smokers out of new york city bars and restaurants. what's this guy got up his sleeve now? we'll talk about that as well. >>> first some developing news to bring you right now, republican senator marco rubio is now on his way to the middle east, right now. the senator says he will be visiting israel, he will be visiting jordan as well. senator rubio made that announcement about his trip on his website this morning, said he was traffic in his role as a member of the intelligence and foreign relations committees. his trip, of course, comes in advance of trips to israel planned by secretary of state john kerry and president obama. meanwhile, in other political headlines, jesse jackson jr. has been charged with misusing campaign funds. federal prosecutors filed the indictment against jackson friday. practices cuters say jackson diverted about $750,000 in campaign funds for personal use, including a $43,000 gold plated rolex watch and more than $22,000 in michael jackson memorabilia. >>> "the washington post" is reporting that fbi agents had been looking into allegations that new jersey democrat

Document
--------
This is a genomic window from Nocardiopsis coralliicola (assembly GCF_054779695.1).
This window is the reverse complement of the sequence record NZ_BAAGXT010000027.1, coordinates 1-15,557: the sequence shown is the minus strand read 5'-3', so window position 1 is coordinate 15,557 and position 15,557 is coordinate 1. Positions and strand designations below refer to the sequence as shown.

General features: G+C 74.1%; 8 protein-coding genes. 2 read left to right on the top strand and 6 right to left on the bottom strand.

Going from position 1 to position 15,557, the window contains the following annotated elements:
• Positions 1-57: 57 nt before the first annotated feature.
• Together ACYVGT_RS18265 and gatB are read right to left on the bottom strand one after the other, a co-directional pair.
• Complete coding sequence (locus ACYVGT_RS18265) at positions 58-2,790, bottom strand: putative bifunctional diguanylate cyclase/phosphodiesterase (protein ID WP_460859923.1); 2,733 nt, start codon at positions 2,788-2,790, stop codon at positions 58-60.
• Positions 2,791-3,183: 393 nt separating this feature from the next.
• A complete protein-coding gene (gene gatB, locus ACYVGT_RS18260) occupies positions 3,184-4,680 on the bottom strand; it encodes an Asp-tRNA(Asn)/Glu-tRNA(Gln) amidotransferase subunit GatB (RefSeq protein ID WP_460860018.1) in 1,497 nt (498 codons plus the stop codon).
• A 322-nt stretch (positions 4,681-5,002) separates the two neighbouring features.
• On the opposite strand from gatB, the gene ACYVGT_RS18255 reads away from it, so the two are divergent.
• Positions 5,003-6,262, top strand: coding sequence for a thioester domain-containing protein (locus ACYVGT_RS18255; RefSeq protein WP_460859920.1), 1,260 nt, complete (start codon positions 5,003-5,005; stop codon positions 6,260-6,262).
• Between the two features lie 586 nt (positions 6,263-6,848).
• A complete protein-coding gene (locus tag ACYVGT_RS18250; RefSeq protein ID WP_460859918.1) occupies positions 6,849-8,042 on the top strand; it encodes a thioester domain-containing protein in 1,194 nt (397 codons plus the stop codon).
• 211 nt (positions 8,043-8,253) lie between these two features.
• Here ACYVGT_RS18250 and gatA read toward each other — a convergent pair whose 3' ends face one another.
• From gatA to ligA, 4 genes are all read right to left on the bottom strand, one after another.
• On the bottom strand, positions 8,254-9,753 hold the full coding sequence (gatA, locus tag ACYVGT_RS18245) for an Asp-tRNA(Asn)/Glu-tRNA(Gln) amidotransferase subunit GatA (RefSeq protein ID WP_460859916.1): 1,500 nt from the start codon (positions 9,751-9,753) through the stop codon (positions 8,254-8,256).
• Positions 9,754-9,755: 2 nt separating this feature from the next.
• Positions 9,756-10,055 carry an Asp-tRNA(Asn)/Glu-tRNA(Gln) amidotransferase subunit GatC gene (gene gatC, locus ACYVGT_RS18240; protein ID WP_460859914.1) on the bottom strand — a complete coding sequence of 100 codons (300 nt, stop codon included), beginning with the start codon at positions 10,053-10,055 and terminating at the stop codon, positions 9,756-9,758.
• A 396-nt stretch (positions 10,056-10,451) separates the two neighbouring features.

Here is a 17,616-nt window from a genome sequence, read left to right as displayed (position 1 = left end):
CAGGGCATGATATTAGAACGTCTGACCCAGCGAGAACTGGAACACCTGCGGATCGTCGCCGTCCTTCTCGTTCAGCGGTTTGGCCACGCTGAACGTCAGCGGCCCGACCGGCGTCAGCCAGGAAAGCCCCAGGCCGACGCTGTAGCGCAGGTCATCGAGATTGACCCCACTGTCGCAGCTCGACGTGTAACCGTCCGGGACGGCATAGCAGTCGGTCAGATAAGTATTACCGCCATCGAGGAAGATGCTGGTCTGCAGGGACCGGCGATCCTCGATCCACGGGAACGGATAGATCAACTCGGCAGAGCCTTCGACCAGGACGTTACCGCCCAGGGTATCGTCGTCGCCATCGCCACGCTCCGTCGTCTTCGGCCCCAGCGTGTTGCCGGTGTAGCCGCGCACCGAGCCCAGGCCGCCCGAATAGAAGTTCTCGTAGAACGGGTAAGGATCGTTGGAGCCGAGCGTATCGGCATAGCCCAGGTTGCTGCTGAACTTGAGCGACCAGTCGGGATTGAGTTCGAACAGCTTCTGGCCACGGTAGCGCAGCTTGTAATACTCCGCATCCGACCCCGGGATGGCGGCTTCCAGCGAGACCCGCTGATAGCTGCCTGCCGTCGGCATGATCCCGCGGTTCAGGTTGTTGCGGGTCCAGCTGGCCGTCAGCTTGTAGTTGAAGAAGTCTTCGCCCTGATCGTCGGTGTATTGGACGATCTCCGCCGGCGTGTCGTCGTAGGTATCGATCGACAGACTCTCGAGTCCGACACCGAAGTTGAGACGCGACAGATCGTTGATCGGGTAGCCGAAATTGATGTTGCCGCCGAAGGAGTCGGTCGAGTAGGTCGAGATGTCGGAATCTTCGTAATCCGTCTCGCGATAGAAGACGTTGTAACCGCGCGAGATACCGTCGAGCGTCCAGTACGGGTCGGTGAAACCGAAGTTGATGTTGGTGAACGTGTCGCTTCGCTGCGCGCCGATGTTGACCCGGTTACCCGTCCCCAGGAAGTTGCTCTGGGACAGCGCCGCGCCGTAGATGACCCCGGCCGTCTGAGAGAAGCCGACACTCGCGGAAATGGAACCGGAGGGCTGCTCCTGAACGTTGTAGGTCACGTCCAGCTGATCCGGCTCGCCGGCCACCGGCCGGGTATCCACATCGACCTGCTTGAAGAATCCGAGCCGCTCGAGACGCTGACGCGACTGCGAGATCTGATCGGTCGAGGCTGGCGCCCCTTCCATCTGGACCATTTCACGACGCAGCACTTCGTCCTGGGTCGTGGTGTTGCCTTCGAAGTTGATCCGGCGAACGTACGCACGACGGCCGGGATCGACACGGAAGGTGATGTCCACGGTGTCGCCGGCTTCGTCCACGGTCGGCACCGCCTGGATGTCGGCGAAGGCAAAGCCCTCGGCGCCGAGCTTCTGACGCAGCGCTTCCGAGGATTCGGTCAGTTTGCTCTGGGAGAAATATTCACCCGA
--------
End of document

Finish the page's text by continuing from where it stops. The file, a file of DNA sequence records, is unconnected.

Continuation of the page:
morning as well, around 41 miles per hour in boston and 36 miles per hour in new york city so that's going to make those temperatures feel even colder than it feels right now. there's the snow coming down east maine and into the boston area and providence. heading to this hour, heavy snow at times. likely will see half a foot in boston accumulating. a lot will be blowing around, and then off the coast of the carolinas you can see the moisture working its way off the coastline itself, but behind that we're dealing with winter weather conditions, winter weather advisory in place here through 10:00. watch for black ice. once again, it's really hard to see as you come over the roadways there, and it makes it very slick and do be expecting to see some of that on bridges and overpasses, specifically. here's the current windchill in florida. can you believe this? this is the sunshine state and we're talking and feeling like 26 degrees in gainesville and 24 in jacksonville is what it feels like right now and even in south florida, we're talking temperatures here in the mid-30s in sarasota and ft.